Last Thursday I met actor/singer/comedian/dancer/writer Claire Wilcher on the northwest side of town at Beef and Boards Dinner Theatre for the opening night of “Cats.” The show is based on the poems in “Old Possum’s Book of Practical Cats” by T.S. Eliot. Its music is by Andrew Lloyd Webber. Buddy Reeder is the director and choreographer for the B&B production. He restaged the show based on Marc Robins’ 2004 B&B choreography. Kristy Templet is the musical director. Dawn Rivard is the wig and makeup artist. Brian Horton is the costumer.
I had never seen “Cats” before, but Claire told me she has seen several productions of it, beginning with a big, Broadway touring production of it when she was a child. She loved the songs so much that she memorized them, listening to a recording of them over and over.
I had asked her to be my guest just because I knew I would enjoy her company. It was an unexpected treat to find myself with a “Cats” aficionado!
The show itself was a lot of fun, too. It was the largest cast that I had ever seen in a show at the intimate Beef and Boards theatre. Twenty-six cats prowled around not only on the stage but everywhere in the house. They hung down from the (pardon the expression) cat walk. They draped themselves over the tier dividers in the audience. They sharpened their claws on the speaker boxes. They perched on a little landing opposite the band. They even crawled around under foot and rubbed against people’s legs. If you had to get up and use the restroom before intermission, you had to be careful you didn’t step on anyone’s tail. I don’t have a cat at home now, but I am a cat person from way back, so I laughed in delight at the feeling that I was in a (odorless) cat shelter.
I imagine that what the B&B production lacks in Broadway-esque grandeur it makes up for with its creative use of the whole house as the “set.” You also get to see the elaborate cat headdresses and makeup up close.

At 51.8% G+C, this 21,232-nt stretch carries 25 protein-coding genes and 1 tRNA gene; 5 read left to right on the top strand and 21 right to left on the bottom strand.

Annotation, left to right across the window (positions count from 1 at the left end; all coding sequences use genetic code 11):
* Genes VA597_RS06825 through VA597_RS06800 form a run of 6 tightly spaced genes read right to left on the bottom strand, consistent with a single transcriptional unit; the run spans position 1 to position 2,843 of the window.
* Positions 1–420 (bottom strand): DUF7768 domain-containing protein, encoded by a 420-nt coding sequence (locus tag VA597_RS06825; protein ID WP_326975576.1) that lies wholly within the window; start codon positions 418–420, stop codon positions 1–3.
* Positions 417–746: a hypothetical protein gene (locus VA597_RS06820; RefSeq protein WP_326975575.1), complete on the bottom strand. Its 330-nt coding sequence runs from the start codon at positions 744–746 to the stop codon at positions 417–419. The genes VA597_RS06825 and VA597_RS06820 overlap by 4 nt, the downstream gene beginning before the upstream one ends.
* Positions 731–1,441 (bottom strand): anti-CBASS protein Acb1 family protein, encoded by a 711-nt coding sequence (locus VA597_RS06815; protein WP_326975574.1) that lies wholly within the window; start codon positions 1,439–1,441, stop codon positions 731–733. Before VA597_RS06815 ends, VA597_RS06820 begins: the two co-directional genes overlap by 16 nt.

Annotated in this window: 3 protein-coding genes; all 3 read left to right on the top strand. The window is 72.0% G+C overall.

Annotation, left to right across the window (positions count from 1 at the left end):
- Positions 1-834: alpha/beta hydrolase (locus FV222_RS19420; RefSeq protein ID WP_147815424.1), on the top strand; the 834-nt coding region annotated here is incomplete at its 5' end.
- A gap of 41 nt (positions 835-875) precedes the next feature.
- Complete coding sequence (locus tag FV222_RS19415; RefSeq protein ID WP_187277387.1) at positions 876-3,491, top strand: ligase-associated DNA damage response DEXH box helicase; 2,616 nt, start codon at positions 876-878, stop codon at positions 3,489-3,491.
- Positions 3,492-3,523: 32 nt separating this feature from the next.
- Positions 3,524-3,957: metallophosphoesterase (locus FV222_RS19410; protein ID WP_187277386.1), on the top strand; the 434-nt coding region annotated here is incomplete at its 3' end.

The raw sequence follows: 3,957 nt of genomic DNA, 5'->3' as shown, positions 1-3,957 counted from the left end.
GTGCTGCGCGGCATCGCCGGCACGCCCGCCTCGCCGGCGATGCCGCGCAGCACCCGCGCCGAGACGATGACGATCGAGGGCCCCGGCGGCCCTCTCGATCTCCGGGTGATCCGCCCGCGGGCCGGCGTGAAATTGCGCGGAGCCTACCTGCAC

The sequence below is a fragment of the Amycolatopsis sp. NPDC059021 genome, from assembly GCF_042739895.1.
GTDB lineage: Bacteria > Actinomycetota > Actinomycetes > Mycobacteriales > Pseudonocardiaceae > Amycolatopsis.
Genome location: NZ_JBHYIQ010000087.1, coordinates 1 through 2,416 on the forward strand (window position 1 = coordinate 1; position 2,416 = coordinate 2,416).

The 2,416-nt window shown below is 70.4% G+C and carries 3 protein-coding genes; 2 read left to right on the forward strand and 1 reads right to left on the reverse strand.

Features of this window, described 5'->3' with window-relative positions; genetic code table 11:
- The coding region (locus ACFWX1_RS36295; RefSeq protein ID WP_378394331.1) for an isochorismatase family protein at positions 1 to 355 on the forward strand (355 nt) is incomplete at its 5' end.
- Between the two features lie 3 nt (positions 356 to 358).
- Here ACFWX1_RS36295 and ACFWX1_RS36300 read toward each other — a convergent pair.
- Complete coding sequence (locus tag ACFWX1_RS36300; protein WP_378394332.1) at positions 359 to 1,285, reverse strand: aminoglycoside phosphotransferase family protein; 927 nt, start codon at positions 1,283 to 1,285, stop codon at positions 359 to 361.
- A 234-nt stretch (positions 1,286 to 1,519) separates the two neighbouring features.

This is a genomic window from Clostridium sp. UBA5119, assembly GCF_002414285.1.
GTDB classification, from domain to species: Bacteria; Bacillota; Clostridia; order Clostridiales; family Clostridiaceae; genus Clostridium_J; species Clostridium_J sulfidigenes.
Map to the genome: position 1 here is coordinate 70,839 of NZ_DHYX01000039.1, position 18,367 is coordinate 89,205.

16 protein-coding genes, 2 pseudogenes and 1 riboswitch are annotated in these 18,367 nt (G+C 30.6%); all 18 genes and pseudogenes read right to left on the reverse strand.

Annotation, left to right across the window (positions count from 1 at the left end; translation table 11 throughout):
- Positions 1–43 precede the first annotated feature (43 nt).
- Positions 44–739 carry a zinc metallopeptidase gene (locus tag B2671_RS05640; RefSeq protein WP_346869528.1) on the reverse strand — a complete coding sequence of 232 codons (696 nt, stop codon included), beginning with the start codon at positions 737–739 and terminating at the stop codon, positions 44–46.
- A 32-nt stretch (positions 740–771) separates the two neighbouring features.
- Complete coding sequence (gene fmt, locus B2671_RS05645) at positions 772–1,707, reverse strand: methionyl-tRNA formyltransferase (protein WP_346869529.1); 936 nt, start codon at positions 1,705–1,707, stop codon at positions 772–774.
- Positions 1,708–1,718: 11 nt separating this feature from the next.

The first time the cats spread out into the audience on Thursday night, one stopped right by our table. It must be an odd experience for the performer, to be singing and dancing as part of a chorus but with people watching and listening to you as if you were soloing almost in their laps.
Anyway, “our” cat was very tall and his coat was mostly brown. After he had danced and sung near our table, I felt he was “my” cat, and so I looked for the tall, brown cat during all of the group numbers. He never sang a solo, but at one point he did a great job shouting “Places, please!” in a funny way, and he was a joyful dancer throughout the show.
(Because of the cat makeup, I couldn’t tell which of the real-life photos in the program belonged to “my” cat. However, the next day, B&B’s PR/Media Relations Coordinator, Patricia Rettig, knew exactly who I was talking about. “My” cat’s name is Plato. The dancer/singer/actor who plays him is Jami Keck.)
Claire had warned me over dinner (which included my favorite vegetable of all time: Brussels sprouts!) that there wasn’t a strong story arc to the show, that mostly the show is a series of vignettes about various individual cats who are all gathered at a special cat party, the annual Jellicle Ball. The head cat is judging them to decide which one will get to leave the party and go to kitty heaven, also known as The Heavyside.
I was glad to know this ahead of time. It allowed me to just let the songs and dances and stories flow over me without worrying too much about how they all fit together.
The head cat is called Old Deuteronomy. Local actor/director/producer Ty Stover plays him. I almost fell out of my chair when he began to sing. Oh, my goodness, his deep, rich voice is outstanding! Who knew Santa could sing like that?!
“Yeah,” agreed Claire at intermission. “I love me a good man’s voice.”
I asked Claire if this production was similar to the others she had seen. I was especially curious about whether the costumes and dancing were similar.
“Pretty much,” she said. “The choreography in this production has been updated from the 1980s. There’s more hip-hop in it. But the cats look pretty much like they always look. I mean, you do ‘Cats’ because you want to do ‘Cats,’ not some other show.”
I took her to mean that for a theatre, producing “Cats” is not like doing Shakespeare or something where the designers, directors, and performers might want to interpret it in a completely new way. I also imagine that the audience members who already love this multiple Tony award-winning show want to be able to recognize their favorite cats every time they go.
“Rum Tum Tugger always looks like that (wearing a big, furry chestpiece) and he is always sexy, for example,” Claire continued…
(I thought, “Check! Andy Frye’s portrayal of him is definitely sexy. MRroww!”)
“…and my eye is always drawn to the little cat all in black. He is magical Mister Mistoffelees.”
Claire’s eyes lit up when she spoke of him, so after intermission, I watched for him, too. I enjoyed Philip Groft’s lithe portrayal of the sparkly magician cat, especially in his leaps-and-turns-filled dance solo. I cheered with the other cats when he rescued Old Deuteronomy from wherever the slippery criminal cat, Macavity (Anthony Majewski), had banished him.